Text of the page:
Early Indicators of Later Work Levels, Disease, and Death Project (EI)
Public Use Tape on the Aging of Veterans of the Union Army
California, Connecticut, Delaware, District of Columbia,
Illinois, Indiana, Iowa, Kansas, Kentucky, Maine, Maryland, Massachusetts, Michigan, Minnesota, Missouri,
New Hampshire, New Jersey, New Mexico, New York, Ohio, Pennsylvania, Vermont, West Virginia, and Wisconsin
These data comprise the historical data collected by the project Early Indicators of Later Work Levels, Disease, and Death (EI)
The goal of this project is to construct datasets suitable for longitudnal studies of factors affecting the aging process.
The primary sample for the Early Indicators
project consists of 35,747 white males mustered into the Union Army during the Civil War.
There are three principal datasets in the EI
- Military, Pension, and Medical Records, 1820-1940, Version M-5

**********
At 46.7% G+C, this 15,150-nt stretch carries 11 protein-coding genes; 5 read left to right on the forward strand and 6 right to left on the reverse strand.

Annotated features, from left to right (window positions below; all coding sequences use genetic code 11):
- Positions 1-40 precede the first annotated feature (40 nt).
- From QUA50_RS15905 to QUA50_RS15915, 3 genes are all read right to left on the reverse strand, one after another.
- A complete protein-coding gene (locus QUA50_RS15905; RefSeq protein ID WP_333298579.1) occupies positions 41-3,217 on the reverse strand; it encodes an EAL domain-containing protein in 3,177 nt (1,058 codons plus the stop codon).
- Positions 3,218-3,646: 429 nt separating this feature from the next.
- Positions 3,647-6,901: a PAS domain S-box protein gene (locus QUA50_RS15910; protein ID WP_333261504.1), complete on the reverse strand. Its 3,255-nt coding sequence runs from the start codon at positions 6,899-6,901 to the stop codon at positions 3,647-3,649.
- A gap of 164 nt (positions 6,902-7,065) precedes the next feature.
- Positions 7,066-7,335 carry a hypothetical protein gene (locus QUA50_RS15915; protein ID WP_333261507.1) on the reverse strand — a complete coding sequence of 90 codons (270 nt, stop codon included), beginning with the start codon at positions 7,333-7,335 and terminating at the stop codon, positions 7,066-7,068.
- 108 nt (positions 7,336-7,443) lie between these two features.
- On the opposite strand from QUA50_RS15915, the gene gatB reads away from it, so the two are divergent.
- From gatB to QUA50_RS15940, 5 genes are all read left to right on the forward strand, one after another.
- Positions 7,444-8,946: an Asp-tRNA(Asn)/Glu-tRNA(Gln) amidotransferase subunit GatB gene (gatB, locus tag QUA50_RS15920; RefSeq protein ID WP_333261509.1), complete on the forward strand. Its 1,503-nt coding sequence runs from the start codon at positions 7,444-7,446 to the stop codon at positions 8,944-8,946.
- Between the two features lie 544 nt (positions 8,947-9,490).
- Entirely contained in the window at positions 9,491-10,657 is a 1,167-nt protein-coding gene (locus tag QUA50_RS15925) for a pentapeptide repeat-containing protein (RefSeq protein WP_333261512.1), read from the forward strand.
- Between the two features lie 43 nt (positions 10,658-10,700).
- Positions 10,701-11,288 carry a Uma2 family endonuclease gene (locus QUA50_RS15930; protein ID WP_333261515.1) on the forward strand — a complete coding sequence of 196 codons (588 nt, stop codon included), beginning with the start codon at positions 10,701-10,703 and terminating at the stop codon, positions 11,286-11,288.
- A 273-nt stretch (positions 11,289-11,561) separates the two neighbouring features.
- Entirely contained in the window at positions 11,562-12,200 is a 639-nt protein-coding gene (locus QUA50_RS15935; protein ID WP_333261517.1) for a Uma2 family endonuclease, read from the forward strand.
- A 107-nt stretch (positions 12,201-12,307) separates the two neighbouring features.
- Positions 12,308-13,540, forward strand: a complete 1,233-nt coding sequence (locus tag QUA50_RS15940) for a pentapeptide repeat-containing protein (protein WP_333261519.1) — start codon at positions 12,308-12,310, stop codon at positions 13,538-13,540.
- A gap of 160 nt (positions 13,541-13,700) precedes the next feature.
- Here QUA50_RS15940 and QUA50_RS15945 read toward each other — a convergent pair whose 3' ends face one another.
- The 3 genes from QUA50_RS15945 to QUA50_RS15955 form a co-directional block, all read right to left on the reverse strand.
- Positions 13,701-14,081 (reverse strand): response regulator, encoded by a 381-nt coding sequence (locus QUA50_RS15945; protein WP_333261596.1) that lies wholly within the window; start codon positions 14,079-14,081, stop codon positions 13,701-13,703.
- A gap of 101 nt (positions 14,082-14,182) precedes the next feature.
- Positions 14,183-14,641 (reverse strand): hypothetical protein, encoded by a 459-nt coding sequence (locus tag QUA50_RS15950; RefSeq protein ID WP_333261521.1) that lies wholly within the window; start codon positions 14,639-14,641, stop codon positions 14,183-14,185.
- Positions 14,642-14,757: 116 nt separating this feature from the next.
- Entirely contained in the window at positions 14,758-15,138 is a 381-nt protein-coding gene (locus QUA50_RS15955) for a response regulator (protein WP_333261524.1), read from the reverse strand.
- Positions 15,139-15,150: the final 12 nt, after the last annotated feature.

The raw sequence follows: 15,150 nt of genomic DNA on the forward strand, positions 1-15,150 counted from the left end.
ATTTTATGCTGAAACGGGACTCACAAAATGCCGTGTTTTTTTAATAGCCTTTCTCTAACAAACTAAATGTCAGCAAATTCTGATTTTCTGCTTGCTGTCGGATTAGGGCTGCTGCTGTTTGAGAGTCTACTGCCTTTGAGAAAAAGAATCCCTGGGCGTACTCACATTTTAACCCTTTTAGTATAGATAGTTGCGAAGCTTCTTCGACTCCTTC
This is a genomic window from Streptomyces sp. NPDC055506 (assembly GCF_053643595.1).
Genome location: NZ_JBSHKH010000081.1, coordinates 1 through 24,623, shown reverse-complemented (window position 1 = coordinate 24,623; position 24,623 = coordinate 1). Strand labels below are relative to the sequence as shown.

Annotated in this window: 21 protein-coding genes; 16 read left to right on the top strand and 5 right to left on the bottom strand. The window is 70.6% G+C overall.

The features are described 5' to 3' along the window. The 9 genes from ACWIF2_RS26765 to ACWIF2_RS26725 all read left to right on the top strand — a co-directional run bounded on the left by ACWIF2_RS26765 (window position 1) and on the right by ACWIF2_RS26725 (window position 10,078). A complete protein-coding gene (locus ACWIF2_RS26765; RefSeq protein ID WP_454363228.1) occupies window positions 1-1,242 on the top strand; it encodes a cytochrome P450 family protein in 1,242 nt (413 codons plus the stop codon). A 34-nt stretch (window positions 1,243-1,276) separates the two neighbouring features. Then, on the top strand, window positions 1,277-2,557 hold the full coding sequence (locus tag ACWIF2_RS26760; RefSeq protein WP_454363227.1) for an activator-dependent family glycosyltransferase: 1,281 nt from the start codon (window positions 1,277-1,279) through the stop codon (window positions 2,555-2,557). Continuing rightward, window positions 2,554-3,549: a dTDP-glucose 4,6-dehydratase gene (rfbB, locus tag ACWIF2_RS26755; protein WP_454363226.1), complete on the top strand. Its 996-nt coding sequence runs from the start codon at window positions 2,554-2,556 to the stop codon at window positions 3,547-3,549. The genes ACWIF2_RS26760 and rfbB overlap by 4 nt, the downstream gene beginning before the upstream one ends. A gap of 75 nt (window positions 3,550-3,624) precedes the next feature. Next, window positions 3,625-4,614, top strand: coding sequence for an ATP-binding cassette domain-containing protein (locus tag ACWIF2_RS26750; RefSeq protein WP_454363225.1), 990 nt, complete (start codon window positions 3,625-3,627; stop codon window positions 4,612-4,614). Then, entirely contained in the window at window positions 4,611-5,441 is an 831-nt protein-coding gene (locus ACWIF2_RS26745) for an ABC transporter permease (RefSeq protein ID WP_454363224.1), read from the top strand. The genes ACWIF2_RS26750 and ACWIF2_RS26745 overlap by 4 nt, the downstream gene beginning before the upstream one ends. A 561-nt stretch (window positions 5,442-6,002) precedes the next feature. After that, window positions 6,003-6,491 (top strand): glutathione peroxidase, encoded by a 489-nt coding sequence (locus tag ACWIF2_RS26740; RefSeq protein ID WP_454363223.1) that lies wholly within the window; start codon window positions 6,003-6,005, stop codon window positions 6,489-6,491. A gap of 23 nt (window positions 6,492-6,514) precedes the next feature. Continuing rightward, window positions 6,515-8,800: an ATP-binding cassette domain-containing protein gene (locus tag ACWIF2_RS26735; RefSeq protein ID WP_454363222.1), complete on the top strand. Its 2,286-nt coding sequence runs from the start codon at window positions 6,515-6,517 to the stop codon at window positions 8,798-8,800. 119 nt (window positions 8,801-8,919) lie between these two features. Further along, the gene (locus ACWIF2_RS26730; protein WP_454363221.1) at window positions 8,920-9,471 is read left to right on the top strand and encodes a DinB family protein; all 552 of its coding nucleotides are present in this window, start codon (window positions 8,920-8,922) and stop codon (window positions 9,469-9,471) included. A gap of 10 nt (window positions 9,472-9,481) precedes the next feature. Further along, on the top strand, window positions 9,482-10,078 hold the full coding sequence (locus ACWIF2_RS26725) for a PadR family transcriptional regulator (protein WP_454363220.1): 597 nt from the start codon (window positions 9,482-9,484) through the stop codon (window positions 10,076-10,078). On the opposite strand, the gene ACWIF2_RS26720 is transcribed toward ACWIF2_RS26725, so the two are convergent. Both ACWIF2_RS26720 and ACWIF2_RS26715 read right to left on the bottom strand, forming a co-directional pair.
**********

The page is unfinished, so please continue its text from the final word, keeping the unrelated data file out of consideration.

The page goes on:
is the largest dataseta. The data is derived from miliary-related documents housed in the
National Archives in Washington, D.C.
These include both war-time records and applications made by veterans for pension support.
- Surgeons' Certificates 1860-1940: Version S-1 Unstandardized
are associated with the pension applications are detailed physical examinations completed by physicians,
certifying the veterans' health and disability status.
- U.S. Federal Census Records 1850, 1860, 1900, 1910, Version C-3
is a longitudnal dataset which follows individuals through four U.S. Federal Censuses. 22,115 (62.17%) of
the soldiers were successfully matched to at least one of the Census years.
All individuals in the Early Indicators
sample can be linked by a unique indentification number
gives a count of the number of recruits in each datafile.
All Early Indicators data were collected under the direction of the
Department of Economics at
Brigham Young University (BYU)
and processed by the
Center for Population Economics (CPE) at
the University of Chicago.
Send questions to firstname.lastname@example.org
|Last Update: January 4, 2001
||Created by Jean Roth November 30, 2000|